The Christian life is not a life focused on arriving at a particular state to remain there. The Christian life is a never-ending change, ongoing transformation, and life filled with circumstances in which we fall down and get back up again. When we live life in Christ, we can like Our Lord, look into the face of death, and say, “Your power is defeated,” because we believe new life is on the other side.
Death is the great enemy of humankind, and death comes in many forms. Physical death is a reality yes, but death’s power lurks in other areas of life as well: emotional, relational, and communal. When we fail to allow the Spirit to transform us, we succumb to the fear of death. Death thus, holds us in the grip of status quo. Death binds us into lethargy and immobility. Death stops us in our tracks and holds us back from God’s promises, and that promise is that death is not the end.
Jesus faced it, defeated it, and emerged resurrected from it. Jesus taught us that the only way to overcome the fear of death is to die to one’s own self; to look death in the eye, and say, I will allow the promise of new life to emerge in me; I will allow conversion of life and transformation to happen;” and new life will be on the other side.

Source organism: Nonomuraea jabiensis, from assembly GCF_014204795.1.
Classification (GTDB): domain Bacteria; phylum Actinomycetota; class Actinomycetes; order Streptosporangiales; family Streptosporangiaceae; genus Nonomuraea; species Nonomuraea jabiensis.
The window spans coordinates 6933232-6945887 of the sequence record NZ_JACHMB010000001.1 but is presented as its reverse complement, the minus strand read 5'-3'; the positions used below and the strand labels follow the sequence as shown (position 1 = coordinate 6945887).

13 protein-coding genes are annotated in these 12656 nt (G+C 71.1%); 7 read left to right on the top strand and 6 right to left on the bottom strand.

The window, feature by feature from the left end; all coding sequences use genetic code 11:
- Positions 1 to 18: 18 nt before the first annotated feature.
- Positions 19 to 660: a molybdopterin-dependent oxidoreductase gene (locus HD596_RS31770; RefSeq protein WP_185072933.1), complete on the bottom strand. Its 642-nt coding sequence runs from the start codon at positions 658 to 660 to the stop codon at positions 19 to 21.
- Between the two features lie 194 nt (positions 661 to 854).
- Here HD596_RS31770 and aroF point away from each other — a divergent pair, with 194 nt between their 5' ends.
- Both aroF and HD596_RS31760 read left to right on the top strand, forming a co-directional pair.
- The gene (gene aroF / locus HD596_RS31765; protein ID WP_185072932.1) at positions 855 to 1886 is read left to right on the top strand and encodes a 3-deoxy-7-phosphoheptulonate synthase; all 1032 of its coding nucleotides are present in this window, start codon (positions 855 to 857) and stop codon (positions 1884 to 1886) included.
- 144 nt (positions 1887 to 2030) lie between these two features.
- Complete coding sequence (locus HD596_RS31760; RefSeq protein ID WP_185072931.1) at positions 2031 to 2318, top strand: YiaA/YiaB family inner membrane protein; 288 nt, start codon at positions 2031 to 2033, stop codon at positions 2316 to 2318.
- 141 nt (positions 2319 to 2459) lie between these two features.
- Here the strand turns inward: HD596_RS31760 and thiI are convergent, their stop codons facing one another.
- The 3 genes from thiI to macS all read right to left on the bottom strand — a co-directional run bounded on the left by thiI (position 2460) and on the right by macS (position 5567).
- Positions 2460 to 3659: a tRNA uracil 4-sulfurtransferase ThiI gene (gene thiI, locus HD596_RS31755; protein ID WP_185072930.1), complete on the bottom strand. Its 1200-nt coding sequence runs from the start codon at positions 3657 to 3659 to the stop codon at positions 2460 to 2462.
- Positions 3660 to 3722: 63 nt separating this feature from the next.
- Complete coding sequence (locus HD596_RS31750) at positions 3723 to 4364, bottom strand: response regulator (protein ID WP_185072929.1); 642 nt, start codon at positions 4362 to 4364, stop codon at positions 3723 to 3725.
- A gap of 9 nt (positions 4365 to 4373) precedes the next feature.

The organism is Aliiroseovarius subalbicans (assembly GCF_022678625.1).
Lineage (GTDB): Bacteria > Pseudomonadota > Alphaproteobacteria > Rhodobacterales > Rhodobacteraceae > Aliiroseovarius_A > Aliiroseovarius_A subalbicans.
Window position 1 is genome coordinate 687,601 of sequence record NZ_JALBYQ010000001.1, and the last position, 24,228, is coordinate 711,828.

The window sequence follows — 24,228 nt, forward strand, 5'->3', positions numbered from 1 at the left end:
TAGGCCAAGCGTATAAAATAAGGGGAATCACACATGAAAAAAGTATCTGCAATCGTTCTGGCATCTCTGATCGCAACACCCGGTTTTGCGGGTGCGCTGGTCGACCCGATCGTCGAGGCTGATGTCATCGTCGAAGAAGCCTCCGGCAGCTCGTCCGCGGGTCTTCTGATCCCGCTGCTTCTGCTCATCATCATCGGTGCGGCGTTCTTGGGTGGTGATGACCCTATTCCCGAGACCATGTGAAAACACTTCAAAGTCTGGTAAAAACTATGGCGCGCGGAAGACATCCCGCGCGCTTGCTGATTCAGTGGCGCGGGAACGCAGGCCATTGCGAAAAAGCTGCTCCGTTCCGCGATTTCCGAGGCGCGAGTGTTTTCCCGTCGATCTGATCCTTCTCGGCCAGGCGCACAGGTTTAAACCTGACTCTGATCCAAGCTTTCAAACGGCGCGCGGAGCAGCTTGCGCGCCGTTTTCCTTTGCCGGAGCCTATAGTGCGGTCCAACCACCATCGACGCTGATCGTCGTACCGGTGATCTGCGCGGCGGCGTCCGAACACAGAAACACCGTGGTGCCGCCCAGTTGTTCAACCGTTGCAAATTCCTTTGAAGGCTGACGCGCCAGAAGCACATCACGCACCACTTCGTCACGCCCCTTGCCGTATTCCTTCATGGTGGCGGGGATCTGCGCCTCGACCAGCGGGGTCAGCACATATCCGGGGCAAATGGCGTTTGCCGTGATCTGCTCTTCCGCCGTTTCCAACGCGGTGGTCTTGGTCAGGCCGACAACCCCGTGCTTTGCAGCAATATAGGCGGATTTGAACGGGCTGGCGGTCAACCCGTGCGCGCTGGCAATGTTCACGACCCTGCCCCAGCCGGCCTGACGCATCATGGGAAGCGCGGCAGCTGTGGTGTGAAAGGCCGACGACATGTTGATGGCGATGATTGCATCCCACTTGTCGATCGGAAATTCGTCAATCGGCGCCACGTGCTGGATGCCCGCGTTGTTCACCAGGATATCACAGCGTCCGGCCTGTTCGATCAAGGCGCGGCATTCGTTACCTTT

Tomaine once again in her book wrote, “Conversion of life and the transformation it brings doesn’t happen in a vacuum but in community: family, friendships, work group, or church community.” Like the Greeks who came to see Jesus, there is a movement about all around us today and there are new generations who really want and need to see Jesus. The Good News has leaked out and it is once again being proclaimed in the streets.
All around us, people are testing the waters of faith and are dropping into the churches, hoping to get a glimpse of the Master’s face through the lives of his followers. Are we ready for that? If we are truly listening, we are being told every single day, “I want to see Jesus.” We the church must accept a new reality, that we are the only lens through which people will see Jesus. The difficult part for many of us is, our lens must be re-focused for folks who may sees things very differently from the way it was so many years ago.
In a world that is changing exponentially, we may have to face a new truth and as painful as it may be. accept Our Lord’s command and really die to our old selves. If we are to remain a reflection of the Master’s face, in the years to come, we must be willing to shrug off that, which keeps us from emerging into that, to which we are being called. We may have to die to our old selves, so the new life the Spirit is infusing, might become incarnate in and through us.